RSF-Gates Foundation Pipeline Grants Awarded to Emerging Scholars
The Russell Sage Foundation (RSF), in partnership with the Economic Mobility and Opportunity program at the Bill & Melinda Gates Foundation (BMGF) is pleased to announce eighteen awards in their Pipeline Grants Competition. Together, these research projects by emerging scholars represent a wide range of innovative research on economic mobility and access to opportunity in the United States. The RSF-Gates Pipeline Grants initiative is designed to support early- and mid-career tenure-track scholars who are underrepresented in the social sciences and to promote diversity broadly, including racial, ethnic, gender, disciplinary, institutional, and geographic diversity.
Following is the list of grant recipients with links to brief descriptions of their research projects.
- Tolani Britton (University of California, Berkeley), for a study of whether having a same race/ethnicity high school guidance counselor increases the likelihood of college success.
- Danielle Clealand (Florida International University), for a study of Blackness within the racially heterogeneous Latino community and the complex ways race and ethnicity overlap.
- Molly Dondero (American University) and Claire Altman (University of Missouri), for a study of how U.S. immigration enforcement affects immigrants’ attachments to U.S. institutions.
- Janeria Easley (Emory University) and Regina Baker (University of Pennsylvania), for the development of a holistic measure of how socioeconomic origin affects economic mobility.
- Elan Hope (North Carolina State University), for a study of whether engaging in racial justice activism mitigates race-related stress among Black students.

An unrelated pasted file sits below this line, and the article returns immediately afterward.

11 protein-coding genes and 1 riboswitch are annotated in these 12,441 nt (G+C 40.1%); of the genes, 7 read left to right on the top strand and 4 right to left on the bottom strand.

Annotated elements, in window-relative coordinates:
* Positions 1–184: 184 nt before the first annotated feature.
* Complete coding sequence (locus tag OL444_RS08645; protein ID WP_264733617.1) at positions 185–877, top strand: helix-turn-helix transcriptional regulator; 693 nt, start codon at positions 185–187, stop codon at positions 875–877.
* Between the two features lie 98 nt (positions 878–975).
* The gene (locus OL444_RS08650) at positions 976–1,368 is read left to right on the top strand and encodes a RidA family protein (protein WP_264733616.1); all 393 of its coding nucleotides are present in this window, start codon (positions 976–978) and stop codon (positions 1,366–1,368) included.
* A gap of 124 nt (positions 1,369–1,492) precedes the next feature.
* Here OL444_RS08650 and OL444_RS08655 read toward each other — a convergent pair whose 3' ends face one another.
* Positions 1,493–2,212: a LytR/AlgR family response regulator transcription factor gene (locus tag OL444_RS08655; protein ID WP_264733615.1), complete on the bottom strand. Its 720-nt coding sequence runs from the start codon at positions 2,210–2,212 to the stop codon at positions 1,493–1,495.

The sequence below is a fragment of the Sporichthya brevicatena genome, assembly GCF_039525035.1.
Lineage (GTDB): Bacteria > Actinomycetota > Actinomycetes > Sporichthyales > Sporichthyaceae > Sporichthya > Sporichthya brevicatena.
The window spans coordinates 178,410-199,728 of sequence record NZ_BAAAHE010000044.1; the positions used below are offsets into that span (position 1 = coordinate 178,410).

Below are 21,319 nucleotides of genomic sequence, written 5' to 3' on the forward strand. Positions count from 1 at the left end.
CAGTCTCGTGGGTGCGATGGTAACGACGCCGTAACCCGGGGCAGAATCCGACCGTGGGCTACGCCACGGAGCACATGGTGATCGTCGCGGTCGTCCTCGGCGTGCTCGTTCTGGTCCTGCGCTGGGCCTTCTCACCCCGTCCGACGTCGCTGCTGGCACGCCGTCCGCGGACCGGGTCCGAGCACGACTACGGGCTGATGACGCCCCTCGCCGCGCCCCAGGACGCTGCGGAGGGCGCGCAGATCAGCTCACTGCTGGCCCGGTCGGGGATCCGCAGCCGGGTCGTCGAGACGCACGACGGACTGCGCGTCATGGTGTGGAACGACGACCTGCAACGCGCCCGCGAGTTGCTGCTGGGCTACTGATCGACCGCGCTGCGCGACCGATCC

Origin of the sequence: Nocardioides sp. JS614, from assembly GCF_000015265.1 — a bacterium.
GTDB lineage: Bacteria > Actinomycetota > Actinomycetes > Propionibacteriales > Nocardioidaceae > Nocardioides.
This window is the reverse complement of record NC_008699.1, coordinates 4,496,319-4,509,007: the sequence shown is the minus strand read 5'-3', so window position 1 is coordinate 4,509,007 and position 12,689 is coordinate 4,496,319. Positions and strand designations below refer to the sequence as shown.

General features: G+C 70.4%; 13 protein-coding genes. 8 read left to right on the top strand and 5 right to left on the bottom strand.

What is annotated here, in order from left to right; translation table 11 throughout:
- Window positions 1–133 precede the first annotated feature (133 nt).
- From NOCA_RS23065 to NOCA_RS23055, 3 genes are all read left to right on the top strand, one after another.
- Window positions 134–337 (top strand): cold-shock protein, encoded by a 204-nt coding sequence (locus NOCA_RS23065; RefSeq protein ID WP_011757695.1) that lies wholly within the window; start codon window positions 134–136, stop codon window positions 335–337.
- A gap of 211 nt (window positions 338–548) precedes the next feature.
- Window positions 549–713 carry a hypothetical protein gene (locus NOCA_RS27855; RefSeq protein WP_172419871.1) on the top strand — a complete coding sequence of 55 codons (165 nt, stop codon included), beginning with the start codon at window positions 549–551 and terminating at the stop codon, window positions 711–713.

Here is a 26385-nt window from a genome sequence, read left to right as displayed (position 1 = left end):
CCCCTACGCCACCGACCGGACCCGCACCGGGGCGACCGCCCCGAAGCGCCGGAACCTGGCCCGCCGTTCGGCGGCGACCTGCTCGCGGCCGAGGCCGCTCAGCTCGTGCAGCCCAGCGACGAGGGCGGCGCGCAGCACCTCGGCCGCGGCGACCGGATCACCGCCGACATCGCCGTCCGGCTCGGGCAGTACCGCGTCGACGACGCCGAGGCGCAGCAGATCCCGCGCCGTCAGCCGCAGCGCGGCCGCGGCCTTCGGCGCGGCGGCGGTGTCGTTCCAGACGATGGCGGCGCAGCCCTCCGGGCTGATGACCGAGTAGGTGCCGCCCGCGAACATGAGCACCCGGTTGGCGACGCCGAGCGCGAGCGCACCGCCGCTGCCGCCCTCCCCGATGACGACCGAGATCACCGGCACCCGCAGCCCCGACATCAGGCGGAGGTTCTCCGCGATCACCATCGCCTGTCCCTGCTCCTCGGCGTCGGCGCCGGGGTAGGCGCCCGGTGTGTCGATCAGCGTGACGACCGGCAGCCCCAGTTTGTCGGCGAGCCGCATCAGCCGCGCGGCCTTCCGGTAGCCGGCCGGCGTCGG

- Darrell Hudson (Washington University in St Louis) and Tina Sacks (University of California, Berkeley), for a study of the persistence of racial health disparities between upwardly mobile African Americans and whites.
- Michael Lens (University of California, Los Angeles), for an investigation of the conditions under which Black neighborhoods either flourish or fail.
- Aerika Loyd (University of California, Riverside), for a study of the relationship between stress and mental health among Black youth involved in the juvenile justice system.
- Nayoung Rim (United States Naval Academy) and Bocar Ba (University of Pennsylvania), for a study of the impact of policing and criminal justice on families.
- Ying Shi (Syracuse University) and John Singleton (University of Rochester), for a study of underrepresented students’ access to and gains from selective public high school education.
- Fabiana Silva (University of Michigan), for a large-scale experiment to improve our understanding of "observed race"– or how people are racially classified by others.
- Andria Smythe (Howard University), for a study of how recessions experienced during young adulthood affect future educational and labor market outcomes.
- Lafleur Stephens-Dougan (Princeton University), for a study of how shared class interests could mitigate white opposition to affirmative action.
- Samantha Teixeira and Rebekah Coley (Boston College), for a study of how redevelopment of public housing into mixed-income housing affects neighborhood disadvantage and income mobility.
- Jermaine Toney (Rutgers University New Brunswick), for a study of the role parental wealth plays in income mobility.
- Yamil Velez (Columbia University), for a study of the long-term effects of gentrification on urban politics.